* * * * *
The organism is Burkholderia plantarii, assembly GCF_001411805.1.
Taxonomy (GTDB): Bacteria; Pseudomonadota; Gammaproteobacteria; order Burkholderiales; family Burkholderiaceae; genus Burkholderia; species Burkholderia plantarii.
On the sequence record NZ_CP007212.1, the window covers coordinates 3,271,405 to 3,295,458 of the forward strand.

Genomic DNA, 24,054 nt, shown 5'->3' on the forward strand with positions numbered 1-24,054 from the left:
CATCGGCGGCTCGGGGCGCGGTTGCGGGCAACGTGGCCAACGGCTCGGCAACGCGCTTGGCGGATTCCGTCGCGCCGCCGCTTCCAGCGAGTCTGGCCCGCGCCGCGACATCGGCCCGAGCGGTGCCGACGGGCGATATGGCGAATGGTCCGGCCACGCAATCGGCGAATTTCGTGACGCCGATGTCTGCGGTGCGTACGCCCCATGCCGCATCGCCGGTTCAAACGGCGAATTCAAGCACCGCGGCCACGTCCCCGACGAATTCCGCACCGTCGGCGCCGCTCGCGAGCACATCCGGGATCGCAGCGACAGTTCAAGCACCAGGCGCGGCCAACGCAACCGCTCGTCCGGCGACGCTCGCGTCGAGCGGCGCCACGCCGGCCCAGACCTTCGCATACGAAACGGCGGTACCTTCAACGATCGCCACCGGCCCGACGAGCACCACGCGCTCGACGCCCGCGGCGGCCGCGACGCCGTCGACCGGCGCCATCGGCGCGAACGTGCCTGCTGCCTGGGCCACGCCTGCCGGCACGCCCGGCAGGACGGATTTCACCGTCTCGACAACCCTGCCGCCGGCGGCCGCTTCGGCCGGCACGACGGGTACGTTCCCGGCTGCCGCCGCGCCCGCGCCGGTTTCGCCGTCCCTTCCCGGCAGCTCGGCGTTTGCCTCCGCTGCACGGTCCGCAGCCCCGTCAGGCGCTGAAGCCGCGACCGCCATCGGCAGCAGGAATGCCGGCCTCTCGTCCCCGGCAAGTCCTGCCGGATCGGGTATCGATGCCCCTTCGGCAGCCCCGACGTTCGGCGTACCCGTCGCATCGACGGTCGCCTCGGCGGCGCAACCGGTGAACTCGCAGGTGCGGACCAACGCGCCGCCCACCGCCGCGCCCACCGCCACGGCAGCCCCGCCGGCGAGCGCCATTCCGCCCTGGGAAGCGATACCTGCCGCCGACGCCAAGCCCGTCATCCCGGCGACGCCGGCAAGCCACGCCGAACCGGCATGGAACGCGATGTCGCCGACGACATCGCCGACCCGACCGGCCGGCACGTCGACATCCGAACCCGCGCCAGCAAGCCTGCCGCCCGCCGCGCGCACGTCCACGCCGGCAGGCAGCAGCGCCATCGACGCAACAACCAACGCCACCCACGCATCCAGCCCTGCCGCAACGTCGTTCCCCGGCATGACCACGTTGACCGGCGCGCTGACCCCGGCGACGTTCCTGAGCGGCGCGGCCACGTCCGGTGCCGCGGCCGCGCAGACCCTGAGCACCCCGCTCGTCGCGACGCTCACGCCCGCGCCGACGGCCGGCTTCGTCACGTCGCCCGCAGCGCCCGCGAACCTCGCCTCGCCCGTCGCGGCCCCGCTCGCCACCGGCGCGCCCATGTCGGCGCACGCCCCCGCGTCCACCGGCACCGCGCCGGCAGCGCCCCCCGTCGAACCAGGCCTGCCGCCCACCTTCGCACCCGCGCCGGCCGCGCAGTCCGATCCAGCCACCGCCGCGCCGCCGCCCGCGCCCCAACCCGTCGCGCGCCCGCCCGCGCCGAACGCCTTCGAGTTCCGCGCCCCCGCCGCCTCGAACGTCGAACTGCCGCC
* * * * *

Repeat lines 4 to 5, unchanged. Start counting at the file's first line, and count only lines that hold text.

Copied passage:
Genomic DNA, 24,054 nt, shown 5'->3' on the forward strand with positions numbered 1-24,054 from the left:
CATCGGCGGCTCGGGGCGCGGTTGCGGGCAACGTGGCCAACGGCTCGGCAACGCGCTTGGCGGATTCCGTCGCGCCGCCGCTTCCAGCGAGTCTGGCCCGCGCCGCGACATCGGCCCGAGCGGTGCCGACGGGCGATATGGCGAATGGTCCGGCCACGCAATCGGCGAATTTCGTGACGCCGATGTCTGCGGTGCGTACGCCCCATGCCGCATCGCCGGTTCAAACGGCGAATTCAAGCACCGCGGCCACGTCCCCGACGAATTCCGCACCGTCGGCGCCGCTCGCGAGCACATCCGGGATCGCAGCGACAGTTCAAGCACCAGGCGCGGCCAACGCAACCGCTCGTCCGGCGACGCTCGCGTCGAGCGGCGCCACGCCGGCCCAGACCTTCGCATACGAAACGGCGGTACCTTCAACGATCGCCACCGGCCCGACGAGCACCACGCGCTCGACGCCCGCGGCGGCCGCGACGCCGTCGACCGGCGCCATCGGCGCGAACGTGCCTGCTGCCTGGGCCACGCCTGCCGGCACGCCCGGCAGGACGGATTTCACCGTCTCGACAACCCTGCCGCCGGCGGCCGCTTCGGCCGGCACGACGGGTACGTTCCCGGCTGCCGCCGCGCCCGCGCCGGTTTCGCCGTCCCTTCCCGGCAGCTCGGCGTTTGCCTCCGCTGCACGGTCCGCAGCCCCGTCAGGCGCTGAAGCCGCGACCGCCATCGGCAGCAGGAATGCCGGCCTCTCGTCCCCGGCAAGTCCTGCCGGATCGGGTATCGATGCCCCTTCGGCAGCCCCGACGTTCGGCGTACCCGTCGCATCGACGGTCGCCTCGGCGGCGCAACCGGTGAACTCGCAGGTGCGGACCAACGCGCCGCCCACCGCCGCGCCCACCGCCACGGCAGCCCCGCCGGCGAGCGCCATTCCGCCCTGGGAAGCGATACCTGCCGCCGACGCCAAGCCCGTCATCCCGGCGACGCCGGCAAGCCACGCCGAACCGGCATGGAACGCGATGTCGCCGACGACATCGCCGACCCGACCGGCCGGCACGTCGACATCCGAACCCGCGCCAGCAAGCCTGCCGCCCGCCGCGCGCACGTCCACGCCGGCAGGCAGCAGCGCCATCGACGCAACAACCAACGCCACCCACGCATCCAGCCCTGCCGCAACGTCGTTCCCCGGCATGACCACGTTGACCGGCGCGCTGACCCCGGCGACGTTCCTGAGCGGCGCGGCCACGTCCGGTGCCGCGGCCGCGCAGACCCTGAGCACCCCGCTCGTCGCGACGCTCACGCCCGCGCCGACGGCCGGCTTCGTCACGTCGCCCGCAGCGCCCGCGAACCTCGCCTCGCCCGTCGCGGCCCCGCTCGCCACCGGCGCGCCCATGTCGGCGCACGCCCCCGCGTCCACCGGCACCGCGCCGGCAGCGCCCCCCGTCGAACCAGGCCTGCCGCCCACCTTCGCACCCGCGCCGGCCGCGCAGTCCGATCCAGCCACCGCCGCGCCGCCGCCCGCGCCCCAACCCGTCGCGCGCCCGCCCGCGCCGAACGCCTTCGAGTTCCGCGCCCCCGCCGCCTCGAACGTCGAACTGCCGCC